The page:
Getting pulled over is never a super fun experience. Add concealed carrying a firearm into the mix and it can lead to feeling rather flustered. But don’t worry, if you are legally concealed carrying you don’t have anything to worry about. Read on for a few tips on how to handle a traffic stop while concealed carrying. As always, this is not legal advice, and I’m simply sharing some things I’ve learned along the way in my concealed carry journey.
What to do if you get pulled over while concealed carrying
1. Know the duty to inform laws in your area
Based on my research, your duty to inform an officer that you have a firearm in your vehicle falls into a couple of different buckets: must inform upon first contact, must inform if asked, or no duty to inform. It’s important to understand what is required by law in your state. Make sure to look up these laws and be prepared to follow them!
2. Determine your personal approach in dealing with law enforcement
This is a big one and can have a major impact on how your encounters with law enforcement go. I prefer to put the officer in a position to where they can most safely and effectively do their job. This involves being transparent and telling the officer up front that I am carrying, even if I don’t have a duty to inform. Keep in mind that the officer will likely know if you have a concealed carry permit once they run your license.
3. Know where your documents are located
Y’all know I like to be prepared! Knowing where your documents (license, registration, insurance, etc.) are located will help your traffic stop go smoothly. There is nothing more frustrating than digging through your car trying to find a card while the officer stands there waiting on you. Keep yourself organized so that you can quickly and easily produce your documents when asked.
4. Keep your hands on the steering wheel until instructed otherwise
This is the biggest tip I received from my law enforcement friends! Keeping your hands on the steering wheel gives the officer one less thing to worry about and helps ensure a safe encounter for everyone. Wait to remove your hands from the steering wheel until you are instructed to do so. If you need to remove your hands to reach for documents, etc., let the officer know what you are reaching for and where it is.
5. Choose your words carefully
It would be wise to avoid using triggering words such as “gun” (no pun intended). If something is taken out of context, or if the officer only hears part of your sentence, a word like “gun”, “firearm”, or “weapon” may be cause for concern. Let the officer know that you are carrying using words or acronyms that describe your situation without using the standard terms. For example, I’ll say, “I have my concealed carry permit and am currently carrying appendix.” Or, I’ll use the acronym “CHL” for “concealed handgun license” (our concealed carry permit in Oregon). Use whatever phrase or acronym is appropriate for your state.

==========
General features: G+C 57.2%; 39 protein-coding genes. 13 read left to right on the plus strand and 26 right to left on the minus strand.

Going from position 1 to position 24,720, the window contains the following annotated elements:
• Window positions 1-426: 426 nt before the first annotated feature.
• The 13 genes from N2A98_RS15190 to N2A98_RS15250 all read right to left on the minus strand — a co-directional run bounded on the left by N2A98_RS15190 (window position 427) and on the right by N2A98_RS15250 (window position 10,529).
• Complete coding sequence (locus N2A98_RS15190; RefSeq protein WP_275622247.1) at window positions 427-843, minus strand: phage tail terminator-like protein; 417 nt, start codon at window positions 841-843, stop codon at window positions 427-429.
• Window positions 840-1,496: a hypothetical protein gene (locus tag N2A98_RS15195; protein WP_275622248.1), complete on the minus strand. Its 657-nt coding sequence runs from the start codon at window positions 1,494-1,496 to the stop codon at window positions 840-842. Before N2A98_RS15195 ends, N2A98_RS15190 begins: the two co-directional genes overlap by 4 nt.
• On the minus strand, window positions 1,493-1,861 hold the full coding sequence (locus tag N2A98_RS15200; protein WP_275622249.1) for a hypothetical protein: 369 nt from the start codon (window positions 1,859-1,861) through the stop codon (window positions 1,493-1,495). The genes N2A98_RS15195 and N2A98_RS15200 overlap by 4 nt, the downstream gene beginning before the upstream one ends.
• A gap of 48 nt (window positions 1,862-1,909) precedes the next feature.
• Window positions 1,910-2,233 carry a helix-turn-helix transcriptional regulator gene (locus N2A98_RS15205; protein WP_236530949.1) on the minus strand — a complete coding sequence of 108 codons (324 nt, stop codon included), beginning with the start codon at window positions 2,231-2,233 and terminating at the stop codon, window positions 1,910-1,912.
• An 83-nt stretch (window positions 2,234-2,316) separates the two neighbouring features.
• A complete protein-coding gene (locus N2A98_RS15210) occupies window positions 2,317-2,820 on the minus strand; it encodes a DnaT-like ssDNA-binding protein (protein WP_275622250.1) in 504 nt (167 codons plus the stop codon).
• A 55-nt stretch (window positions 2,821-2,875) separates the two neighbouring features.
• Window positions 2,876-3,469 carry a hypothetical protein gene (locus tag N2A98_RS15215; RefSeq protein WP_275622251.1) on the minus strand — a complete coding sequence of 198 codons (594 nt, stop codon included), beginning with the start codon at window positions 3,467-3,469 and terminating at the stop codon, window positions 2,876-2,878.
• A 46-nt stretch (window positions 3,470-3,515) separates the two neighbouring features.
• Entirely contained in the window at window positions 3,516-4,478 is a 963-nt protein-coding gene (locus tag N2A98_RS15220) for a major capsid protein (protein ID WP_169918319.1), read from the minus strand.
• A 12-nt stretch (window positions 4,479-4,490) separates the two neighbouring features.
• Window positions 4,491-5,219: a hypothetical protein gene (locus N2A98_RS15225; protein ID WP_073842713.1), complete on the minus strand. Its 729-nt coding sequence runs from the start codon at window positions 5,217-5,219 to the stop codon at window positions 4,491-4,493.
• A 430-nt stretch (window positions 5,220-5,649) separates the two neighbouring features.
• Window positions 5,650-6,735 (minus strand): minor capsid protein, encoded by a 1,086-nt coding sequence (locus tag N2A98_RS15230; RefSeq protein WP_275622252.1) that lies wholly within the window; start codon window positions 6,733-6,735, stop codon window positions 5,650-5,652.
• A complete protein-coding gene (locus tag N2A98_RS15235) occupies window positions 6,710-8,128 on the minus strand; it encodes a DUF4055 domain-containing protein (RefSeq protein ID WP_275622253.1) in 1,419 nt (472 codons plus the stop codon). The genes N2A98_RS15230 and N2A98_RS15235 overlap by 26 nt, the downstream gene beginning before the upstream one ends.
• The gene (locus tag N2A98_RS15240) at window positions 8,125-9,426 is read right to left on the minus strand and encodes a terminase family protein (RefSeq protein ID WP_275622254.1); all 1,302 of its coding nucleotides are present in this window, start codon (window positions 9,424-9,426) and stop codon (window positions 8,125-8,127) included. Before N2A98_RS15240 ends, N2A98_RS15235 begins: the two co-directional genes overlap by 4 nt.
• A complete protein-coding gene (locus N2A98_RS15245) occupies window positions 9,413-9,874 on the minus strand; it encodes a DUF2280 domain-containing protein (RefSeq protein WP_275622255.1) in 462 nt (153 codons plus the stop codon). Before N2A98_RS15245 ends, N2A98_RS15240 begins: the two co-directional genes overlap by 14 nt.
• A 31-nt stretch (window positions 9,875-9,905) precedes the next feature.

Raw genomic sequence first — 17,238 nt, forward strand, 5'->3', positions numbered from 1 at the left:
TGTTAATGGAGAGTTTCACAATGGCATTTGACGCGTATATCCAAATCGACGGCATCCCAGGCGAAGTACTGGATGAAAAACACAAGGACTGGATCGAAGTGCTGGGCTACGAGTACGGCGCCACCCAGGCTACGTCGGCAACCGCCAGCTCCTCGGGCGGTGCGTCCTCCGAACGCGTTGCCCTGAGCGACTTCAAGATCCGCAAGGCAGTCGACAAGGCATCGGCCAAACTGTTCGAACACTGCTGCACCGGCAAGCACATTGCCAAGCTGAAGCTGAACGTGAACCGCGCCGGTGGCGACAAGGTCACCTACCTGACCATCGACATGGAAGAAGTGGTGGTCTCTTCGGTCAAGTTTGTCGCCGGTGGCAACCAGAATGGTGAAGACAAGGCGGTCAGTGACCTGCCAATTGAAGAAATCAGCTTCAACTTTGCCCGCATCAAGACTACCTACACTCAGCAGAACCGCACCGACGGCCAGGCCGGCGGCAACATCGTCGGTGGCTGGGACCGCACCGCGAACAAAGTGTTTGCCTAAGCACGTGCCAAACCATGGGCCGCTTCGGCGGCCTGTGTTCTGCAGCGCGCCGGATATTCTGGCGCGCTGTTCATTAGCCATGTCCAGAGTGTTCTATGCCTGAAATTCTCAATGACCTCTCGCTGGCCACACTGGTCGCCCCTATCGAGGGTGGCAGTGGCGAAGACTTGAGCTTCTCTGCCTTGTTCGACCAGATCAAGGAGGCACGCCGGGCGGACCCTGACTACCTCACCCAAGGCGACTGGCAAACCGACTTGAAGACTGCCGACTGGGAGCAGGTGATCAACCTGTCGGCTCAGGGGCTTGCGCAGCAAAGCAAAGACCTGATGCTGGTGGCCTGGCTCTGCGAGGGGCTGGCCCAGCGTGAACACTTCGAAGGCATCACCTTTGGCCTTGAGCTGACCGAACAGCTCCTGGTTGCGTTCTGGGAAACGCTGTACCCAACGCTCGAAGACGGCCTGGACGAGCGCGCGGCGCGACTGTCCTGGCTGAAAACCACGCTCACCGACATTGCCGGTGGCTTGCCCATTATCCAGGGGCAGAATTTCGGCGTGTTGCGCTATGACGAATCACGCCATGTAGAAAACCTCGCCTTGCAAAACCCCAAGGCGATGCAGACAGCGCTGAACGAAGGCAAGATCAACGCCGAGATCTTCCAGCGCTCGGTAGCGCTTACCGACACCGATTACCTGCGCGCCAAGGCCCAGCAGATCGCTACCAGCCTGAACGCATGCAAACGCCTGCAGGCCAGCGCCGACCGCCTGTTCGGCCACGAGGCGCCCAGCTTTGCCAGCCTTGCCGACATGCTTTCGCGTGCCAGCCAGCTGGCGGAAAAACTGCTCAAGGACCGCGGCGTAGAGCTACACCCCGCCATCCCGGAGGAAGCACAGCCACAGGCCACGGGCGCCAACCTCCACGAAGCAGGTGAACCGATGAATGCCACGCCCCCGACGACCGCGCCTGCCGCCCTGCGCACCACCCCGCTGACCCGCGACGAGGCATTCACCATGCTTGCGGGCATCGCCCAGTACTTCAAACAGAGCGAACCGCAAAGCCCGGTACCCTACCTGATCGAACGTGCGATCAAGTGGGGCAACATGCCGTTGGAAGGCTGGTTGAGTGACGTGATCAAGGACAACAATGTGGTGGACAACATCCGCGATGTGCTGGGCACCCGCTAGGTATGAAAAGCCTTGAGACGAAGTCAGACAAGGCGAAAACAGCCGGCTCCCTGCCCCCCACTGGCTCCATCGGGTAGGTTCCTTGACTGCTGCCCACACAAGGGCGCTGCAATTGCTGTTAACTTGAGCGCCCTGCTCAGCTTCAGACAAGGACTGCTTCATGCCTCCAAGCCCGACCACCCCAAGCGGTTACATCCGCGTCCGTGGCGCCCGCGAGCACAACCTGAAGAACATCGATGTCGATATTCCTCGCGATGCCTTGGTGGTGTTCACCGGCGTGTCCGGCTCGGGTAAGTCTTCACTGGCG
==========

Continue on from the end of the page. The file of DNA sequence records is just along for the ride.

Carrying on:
6. Follow instructions
This one is fairly obvious, but it’s easy to get flustered during a traffic stop. Take a deep breath and listen! If the officer instructs you to do something, do it. This will help ensure a smooth encounter for everyone.
What not to do if you get pulled over while concealed carrying
1. Don’t rummage around in your vehicle
Some people like to get their documents ready before the officer approaches their vehicle so that they are prepared for the officer. While it’s a nice idea to be prepared, rummaging around in your vehicle can look suspicious and may cause concern for the officer. If you can’t discretely get to your documents, just wait until the officer is at your window and instructs you to do so.
2. Don’t ignore the officer’s instructions
I may sound a little repetitive here, but it’s so important! Make sure to listen to and follow the officer’s instructions.
3. Don’t reach or point to where your concealed carry is
It’s a good idea to keep your hands away from your firearm during an encounter with law enforcement. You may tell the officer where your concealed carry is located, but be sure not to reach or point to where it is—these types of motions may be misinterpreted and may be cause for concern.
4. Don’t be surprised if you are asked to step out of the vehicle
Once you notify the officer that you are concealed carrying, don’t be surprised if they ask you to step out of the vehicle. This is not necessarily because you are in trouble, but certain circumstances may require the officer to take additional steps to ensure everyone’s safety. If they ask you to step out of the vehicle, follow instructions.
Also, don’t be surprised if the officer disarms you during your encounter. In the instance that your firearm is returned to you unloaded at the end of the traffic stop, do not reload until you have left the scene.
Hopefully you learned a few tips today that can help you if you get pulled over!
*The information in this post if my own personal philosophy and should not be misconstrued as legal advice. Do your own research as to the laws in your areas, find an approach that works for you, and use your best judgement.*